Towards the 21st Century, the educational environment is changing at a very rapid rate and the roles and responsibilities of teachers are becoming more complex and demanding in most parts of the world. As teachers are the key actor for education quality and school effectiveness, there is an urgent need to understand the complex nature of teacher performance and develop the necessary teacher education and development programs for them. This paper aims to report the development of a multi-dimensional framework of teacher performance and draw implications for restructuring teacher education. Traditionally, studies on teacher performance and effectiveness focused mainly on the instructional behaviors of teachers, particular at the classroom level. This simplistic conception has limitations and the findings of these studies often cannot provide comprehensive implications for improving teacher education for the new century. Based on the results of an empirical study involving 789 teachers in 99 work groups of 46 primary schools in Hong Kong, this paper developed a five-dimensional framework of teacher performance, including technical performance, human performance, political performance, cultural performance, and renewal performance. - Technical performance refers to teachers' performance in planning and organizing curricular materials, classroom management, delivering instructions and presenting materials. - Human performance refers to teachers' performance in developing human relationships, providing social supports and attending students' motivation at classroom level. - Political performance refers to teachers' performance in using social power, resolving and managing conflicts in classroom. - Cultural performance refers to teacher's performance in developing shared goals for students, transforming students' values and norms to support active learning and collaboration in classrooms. - Renewal performance refers to teacher's performance in self-learning, reflection, and pursuing professional development. Based on the framework and the findings, this paper analyses the potential gaps, limitations and problems in theoretical conception, content relevance, and existing practice of teacher professional development and supervision. It is suggested that teacher development programs for the new century should be restructured from traditional simplistic conception to the new multi- dimensional conception according to the framework proposed by this paper. A number of implications will be advanced for developing and supervising teachers for the new century in both local and international contexts.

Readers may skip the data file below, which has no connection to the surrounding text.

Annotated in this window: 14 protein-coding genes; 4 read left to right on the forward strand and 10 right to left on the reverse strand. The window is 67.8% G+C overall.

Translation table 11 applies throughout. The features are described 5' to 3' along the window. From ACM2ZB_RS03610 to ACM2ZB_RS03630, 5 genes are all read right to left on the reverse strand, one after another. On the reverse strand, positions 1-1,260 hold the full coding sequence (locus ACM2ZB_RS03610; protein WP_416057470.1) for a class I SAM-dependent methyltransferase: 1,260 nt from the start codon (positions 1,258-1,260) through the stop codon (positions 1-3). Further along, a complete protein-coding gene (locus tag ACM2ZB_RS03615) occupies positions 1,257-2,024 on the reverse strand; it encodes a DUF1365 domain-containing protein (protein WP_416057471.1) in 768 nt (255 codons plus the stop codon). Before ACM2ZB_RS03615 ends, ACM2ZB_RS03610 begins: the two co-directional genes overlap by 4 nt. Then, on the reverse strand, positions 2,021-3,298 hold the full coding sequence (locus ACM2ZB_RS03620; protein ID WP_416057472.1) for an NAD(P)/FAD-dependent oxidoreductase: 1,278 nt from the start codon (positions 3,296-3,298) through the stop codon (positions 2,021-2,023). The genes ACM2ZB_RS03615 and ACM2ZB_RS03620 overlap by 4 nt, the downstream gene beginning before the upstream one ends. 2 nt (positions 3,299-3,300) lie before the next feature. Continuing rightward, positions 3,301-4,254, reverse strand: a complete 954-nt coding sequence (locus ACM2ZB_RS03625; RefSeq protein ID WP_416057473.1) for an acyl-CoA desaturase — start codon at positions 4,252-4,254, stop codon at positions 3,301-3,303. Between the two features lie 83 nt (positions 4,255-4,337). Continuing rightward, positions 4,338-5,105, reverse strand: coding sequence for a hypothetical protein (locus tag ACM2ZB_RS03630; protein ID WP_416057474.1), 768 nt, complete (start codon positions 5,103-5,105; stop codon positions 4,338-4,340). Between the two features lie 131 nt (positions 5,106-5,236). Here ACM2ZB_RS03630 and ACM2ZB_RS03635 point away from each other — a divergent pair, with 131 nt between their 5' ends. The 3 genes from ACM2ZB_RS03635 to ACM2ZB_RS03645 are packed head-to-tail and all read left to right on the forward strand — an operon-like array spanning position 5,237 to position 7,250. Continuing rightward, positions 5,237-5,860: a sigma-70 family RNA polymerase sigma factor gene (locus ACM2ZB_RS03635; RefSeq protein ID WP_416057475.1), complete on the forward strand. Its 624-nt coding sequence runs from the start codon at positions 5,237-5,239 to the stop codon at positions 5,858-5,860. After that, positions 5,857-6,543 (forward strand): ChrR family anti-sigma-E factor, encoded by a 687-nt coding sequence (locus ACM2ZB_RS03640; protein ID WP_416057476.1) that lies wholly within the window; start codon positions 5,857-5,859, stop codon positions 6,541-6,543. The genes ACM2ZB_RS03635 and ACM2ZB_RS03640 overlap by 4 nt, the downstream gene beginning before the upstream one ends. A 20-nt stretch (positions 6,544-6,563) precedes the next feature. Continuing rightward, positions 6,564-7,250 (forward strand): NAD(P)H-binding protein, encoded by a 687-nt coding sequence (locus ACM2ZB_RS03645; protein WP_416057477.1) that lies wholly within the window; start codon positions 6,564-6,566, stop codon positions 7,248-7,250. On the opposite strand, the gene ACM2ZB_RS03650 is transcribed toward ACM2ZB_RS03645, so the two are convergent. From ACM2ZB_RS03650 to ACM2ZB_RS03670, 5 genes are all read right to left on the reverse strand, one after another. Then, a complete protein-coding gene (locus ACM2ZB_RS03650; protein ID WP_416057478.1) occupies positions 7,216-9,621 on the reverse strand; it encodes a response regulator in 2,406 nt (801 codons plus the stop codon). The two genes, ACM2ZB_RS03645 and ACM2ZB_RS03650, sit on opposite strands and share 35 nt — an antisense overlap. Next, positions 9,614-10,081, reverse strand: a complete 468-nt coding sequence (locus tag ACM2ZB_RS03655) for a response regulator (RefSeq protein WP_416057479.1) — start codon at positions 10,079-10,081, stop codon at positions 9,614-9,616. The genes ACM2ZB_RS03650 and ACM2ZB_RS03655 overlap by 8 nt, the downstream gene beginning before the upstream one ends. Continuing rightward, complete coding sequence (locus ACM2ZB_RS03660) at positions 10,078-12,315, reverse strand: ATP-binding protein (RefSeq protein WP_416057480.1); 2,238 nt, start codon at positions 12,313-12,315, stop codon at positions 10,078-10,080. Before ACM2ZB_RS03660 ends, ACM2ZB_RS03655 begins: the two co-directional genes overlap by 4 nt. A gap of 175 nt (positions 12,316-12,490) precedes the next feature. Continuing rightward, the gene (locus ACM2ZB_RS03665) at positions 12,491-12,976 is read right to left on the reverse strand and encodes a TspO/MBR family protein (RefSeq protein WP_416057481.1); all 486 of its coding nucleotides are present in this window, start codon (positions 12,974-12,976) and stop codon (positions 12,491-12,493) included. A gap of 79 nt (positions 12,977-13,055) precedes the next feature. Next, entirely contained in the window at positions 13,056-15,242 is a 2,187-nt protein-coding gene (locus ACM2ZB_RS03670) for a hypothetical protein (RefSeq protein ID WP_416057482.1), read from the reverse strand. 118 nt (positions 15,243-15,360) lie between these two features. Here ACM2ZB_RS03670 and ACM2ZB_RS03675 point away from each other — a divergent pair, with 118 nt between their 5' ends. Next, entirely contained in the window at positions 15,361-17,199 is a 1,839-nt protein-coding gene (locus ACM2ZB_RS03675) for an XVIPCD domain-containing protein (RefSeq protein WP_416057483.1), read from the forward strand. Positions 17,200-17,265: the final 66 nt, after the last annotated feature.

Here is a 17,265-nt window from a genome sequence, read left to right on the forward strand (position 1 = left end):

|Publication status||Published - 1999|